In the 1600s, Louis XIV, the Sun King, had Versailles built as the main royal residence. By 1720, the Louvre was completely abandoned by the royal court under Louis XV. It was divided up into dwellings and was home to an artists' colony. Stovepipes stuck willy-nilly out the windows along the old façades. Taverns and shanties were built along the walls, and by 1750 the place was so dilapidated that some wanted it demolished. One of Louis XVI's ministers saved it for posterity.

Fountain, pyramid, and Pavillon Richelieu

Anyway, the place has a long and not always glorious history. François 1er, a great lover of Italian art and patron of Leonardo da Vinci, started putting paintings into the rooms of the new Louvre he had built in the early 1500s. A century later, Louis XIII had put together a royal collection of some 200 paintings.

This is Montaigne, the essayist who died in 1585.
He said:
« Nous sommes de grands fous :
"Il a passé sa vie en oisiveté," disons-nous ;
"je n'ai rien fait d'aujourd'hui."
— Quoi, n'avez-vous pas vécu?
C'est non seulement la fondamentale,
mais la plus illustre de vos occupations. »*

By the time Louis XIV died in 1715 after a 75-year reign, his collection numbered 2,500 paintings scattered through many royal palaces around the country. That royal collection was the basis for the Louvre museum, which was established at the time of the French Revolution at the end of the 1700s. Nowadays, the collection includes hundreds of thousands, if not millions, of works of art.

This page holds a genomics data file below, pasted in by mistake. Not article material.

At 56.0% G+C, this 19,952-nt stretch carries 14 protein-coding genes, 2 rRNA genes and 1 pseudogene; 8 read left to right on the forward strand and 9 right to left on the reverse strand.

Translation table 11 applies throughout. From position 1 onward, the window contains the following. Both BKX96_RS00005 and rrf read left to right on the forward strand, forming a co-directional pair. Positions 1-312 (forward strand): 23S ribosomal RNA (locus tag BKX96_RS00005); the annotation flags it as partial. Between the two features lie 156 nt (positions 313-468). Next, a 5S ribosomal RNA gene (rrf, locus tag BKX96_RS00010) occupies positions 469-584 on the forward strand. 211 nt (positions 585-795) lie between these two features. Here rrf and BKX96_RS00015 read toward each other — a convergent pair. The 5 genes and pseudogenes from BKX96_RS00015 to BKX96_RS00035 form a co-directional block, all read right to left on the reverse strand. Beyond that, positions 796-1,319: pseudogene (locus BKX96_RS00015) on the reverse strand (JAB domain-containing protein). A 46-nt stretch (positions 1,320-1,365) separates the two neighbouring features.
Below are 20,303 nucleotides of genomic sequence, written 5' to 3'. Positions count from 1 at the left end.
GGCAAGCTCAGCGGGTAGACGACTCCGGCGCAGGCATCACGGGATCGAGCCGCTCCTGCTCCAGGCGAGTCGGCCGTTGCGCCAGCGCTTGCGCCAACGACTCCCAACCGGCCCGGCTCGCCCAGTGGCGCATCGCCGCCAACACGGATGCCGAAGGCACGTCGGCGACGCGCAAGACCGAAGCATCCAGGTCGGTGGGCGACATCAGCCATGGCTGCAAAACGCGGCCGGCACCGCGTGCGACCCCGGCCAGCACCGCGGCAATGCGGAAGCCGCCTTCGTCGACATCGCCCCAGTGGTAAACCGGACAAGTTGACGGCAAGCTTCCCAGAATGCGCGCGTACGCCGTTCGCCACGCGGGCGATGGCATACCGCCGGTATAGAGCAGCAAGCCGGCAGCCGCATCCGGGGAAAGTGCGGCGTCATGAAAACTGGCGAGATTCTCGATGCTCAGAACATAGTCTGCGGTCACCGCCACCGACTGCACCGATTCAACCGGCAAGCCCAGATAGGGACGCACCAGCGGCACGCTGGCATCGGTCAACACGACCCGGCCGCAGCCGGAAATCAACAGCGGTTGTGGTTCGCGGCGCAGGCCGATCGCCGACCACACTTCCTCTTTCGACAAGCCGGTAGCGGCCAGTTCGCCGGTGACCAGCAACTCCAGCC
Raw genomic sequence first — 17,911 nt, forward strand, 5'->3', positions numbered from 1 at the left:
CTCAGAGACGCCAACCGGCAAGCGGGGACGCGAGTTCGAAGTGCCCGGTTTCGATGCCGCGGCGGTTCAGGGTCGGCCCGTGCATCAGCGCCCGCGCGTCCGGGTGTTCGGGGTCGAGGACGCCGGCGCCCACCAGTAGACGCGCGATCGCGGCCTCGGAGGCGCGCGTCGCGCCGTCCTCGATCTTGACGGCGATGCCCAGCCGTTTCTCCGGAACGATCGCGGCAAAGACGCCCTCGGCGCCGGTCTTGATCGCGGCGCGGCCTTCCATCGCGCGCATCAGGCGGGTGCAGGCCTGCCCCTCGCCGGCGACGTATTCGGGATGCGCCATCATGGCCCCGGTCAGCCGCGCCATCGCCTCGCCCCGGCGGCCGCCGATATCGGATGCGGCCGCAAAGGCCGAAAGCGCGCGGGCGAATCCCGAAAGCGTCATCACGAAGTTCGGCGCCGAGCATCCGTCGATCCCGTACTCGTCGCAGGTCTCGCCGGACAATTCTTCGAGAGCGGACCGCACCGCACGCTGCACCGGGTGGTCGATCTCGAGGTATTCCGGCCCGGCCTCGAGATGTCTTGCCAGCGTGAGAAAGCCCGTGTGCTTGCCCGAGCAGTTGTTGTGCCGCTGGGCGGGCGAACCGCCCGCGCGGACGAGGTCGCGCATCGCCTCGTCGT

* We are such fools: "That man wasted his life doing nothing," we say; [or] "I haven't accomplished anything at all today." — Really! Did you not live? That is not only the most fundamental but the most illustrious of our occupations.


  1. I love Montaigne's quote (maybe we should remember to just "be" now and then) and your Louvre history.

    I visited the Louvre again in August and discovered a whole underground complex with mazes almost.

  2. I find the idea of the pyramide and the pyramide itself absolutely awesome and find that it is quite well thought out, as an entrance to the museum and also fits perfectly into the ensemble.
    I love those reflections!

  3. Glad to see that you found the exact quote in Montaigne. It seems to me that you have passed his test swimmingly.